Robert my main business is vehicle curtains i supply 6-10 sets a week and 50% may be writen i can tell you that all the major curtain manufactures in the U.K. and Ireland always mask & ink the sign writing . i see lots of curtains that have vinyl letters on them coming off after sometimes only 2/3 years so i would not take on a job if the customer specified vinyl.


    NTC Curtainsiders

  • Robert Lambie

    October 19, 2003 at 7:32 pm

    Hi Norman
    Are you talking from experience mate?
    What I mean is although you do lots of curtains with ink.. Have you tried proper truck vinyl? if so what kind?

    your right, Ink will probably outlast the vinyl’s many times over. it is also far cheaper to letter a truck in ink rather than vinyl.
    I have up until a couple of years ago did curtain siders with sericol ink.

    When suppliers guarantee their “truck” vinyl will do the job.. Just like they did when introducing vinyl in place of traditional hand painted vehicles, then you tend to go along with what they say. Although normally its us that pay the price through trial and error applications finding out who is telling the truth?

    the biggest failure of truck lettering is those that try and use banner vinyl instead of truck. 😕

    I certainly think cut vinyl is the way forward to that of ink though.
    Its faster, cleaner/healthier & more is possible.
    The downside is “like you said” how it will stand up to the constant abuse one of these curtains takes daily.
    If asked what choice lets me sleep at night better, I would say ink!
    Although due to how busy we are and the lack of experience some of our guys have in inking a curtain.. I tend to go down the truck vinyl route.

  • NTC

    October 19, 2003 at 9:13 pm

    Hi Rob

    No Rob i have not used truck vinyl & i did not mean to put it down i am sure there are vinyls well up to the job available now.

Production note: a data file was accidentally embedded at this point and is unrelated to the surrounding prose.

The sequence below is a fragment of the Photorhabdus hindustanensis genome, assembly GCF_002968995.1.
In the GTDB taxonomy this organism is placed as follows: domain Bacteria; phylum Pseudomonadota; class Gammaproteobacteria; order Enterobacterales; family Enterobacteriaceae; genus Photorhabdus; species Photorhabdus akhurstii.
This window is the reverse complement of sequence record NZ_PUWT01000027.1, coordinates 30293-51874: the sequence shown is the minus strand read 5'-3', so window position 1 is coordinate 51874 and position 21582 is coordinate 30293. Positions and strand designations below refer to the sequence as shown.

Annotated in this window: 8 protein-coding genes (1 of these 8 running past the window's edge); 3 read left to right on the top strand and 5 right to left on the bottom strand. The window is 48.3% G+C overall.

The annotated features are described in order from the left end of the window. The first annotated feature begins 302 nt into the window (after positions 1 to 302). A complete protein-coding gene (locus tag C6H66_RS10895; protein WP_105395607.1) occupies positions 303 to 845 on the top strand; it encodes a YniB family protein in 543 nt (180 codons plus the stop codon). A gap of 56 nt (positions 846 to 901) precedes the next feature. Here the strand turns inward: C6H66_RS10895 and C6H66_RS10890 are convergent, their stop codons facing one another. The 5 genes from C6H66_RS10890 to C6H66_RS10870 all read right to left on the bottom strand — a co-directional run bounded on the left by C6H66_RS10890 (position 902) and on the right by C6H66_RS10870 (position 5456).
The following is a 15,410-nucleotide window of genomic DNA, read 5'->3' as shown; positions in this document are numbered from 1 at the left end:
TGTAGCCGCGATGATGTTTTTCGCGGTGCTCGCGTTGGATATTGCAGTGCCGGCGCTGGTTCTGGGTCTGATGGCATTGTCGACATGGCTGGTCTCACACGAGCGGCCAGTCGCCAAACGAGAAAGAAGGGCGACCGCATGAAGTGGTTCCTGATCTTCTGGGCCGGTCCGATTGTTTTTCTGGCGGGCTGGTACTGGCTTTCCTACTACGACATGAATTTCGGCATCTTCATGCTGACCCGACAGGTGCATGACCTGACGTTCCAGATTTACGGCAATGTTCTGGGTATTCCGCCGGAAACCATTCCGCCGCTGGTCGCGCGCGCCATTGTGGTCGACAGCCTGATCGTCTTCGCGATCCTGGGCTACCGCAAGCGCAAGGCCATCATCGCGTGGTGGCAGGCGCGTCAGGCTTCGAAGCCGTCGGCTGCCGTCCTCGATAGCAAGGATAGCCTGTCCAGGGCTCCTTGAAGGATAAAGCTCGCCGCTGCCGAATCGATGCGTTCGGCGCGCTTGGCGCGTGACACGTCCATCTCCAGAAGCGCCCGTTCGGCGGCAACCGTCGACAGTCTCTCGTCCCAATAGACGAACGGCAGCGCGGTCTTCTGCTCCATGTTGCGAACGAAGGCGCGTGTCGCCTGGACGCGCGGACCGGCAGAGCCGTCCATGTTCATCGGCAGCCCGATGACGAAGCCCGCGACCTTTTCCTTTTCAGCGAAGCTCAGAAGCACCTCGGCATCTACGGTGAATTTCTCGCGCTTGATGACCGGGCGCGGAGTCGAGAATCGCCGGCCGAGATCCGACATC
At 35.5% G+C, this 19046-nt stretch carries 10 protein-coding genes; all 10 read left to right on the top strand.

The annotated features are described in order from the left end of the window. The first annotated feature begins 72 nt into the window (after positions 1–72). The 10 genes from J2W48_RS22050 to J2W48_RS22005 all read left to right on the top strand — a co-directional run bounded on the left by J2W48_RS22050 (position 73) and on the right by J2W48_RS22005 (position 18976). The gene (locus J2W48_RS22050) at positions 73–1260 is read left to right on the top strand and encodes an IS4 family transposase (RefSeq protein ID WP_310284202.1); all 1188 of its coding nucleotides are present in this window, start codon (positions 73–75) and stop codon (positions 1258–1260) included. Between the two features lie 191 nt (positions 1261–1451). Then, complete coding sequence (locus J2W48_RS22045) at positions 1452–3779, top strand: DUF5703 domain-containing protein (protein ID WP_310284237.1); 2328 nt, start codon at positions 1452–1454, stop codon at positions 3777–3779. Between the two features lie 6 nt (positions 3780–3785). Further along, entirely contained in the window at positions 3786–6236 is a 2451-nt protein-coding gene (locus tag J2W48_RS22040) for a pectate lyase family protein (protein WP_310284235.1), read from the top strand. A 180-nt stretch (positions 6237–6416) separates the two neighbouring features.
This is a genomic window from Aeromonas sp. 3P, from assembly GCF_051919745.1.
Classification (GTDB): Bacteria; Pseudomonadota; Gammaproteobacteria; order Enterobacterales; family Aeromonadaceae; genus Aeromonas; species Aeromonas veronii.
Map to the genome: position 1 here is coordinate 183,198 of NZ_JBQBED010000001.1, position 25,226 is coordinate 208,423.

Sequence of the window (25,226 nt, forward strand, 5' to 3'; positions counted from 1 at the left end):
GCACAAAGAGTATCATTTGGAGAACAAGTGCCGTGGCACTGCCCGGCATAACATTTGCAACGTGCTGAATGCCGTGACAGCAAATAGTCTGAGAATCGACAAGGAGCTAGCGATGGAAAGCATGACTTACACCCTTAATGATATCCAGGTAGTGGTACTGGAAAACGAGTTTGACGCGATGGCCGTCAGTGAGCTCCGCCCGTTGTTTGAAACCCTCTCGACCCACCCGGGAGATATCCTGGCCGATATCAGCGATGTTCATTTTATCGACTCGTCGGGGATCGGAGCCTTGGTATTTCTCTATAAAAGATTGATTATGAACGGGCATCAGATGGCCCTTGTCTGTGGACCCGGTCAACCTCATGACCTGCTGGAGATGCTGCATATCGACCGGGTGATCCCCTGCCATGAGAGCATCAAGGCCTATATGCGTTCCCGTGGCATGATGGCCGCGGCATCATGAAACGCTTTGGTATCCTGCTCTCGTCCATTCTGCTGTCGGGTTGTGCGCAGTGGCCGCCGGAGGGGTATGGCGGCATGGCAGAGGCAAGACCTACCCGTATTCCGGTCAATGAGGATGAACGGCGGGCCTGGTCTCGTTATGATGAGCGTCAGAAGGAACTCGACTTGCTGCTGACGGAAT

I only use ink for the job as it is well tested and i know it can and will last the life of the curtains you are right when you say they get a hard time a curtain can be on the road 24hrs day in all weathers all year round get blasted by a power wash when its back to base all this puts me off trying vinyl as a replacement to ink.

    I think a general sign business would favour truck vinyl only buying in the vinyl for that job but i think the curtain trade will continue for a long time with ink.

    Norman 😉


  • Christopher Bevan

    September 13, 2006 at 8:54 pm

    Just come across this discussion, the only way true way to write curtains that lasts, use ink Soft side or even H.M.G Paints

  • Les Woods

    September 14, 2006 at 8:42 am
    quote LOST:

    …it reminds me of another saying . the boss may not always be right but he is the boss. Wonder what that means? 😆

    I like a quote which came from Red Adair which sums up customers who don’t want to pay for a good job but at the same time don’t want a shoddy job but still go for whoever gives the lowest price and still expect the best. It went…

    "If you think it’s expensive to hire a professional to do the job, wait until you hire an amateur."

    This was his response when asked by an executive who balked at the million dollar fee Red wanted for putting out an oil rig fire.

  • Martin Cole

    September 14, 2006 at 11:09 am
    quote Les Woods:

    "If you think it’s expensive to hire a professional to do the job, wait until you hire an amateur."

    That is oh so true. what a strap line (!)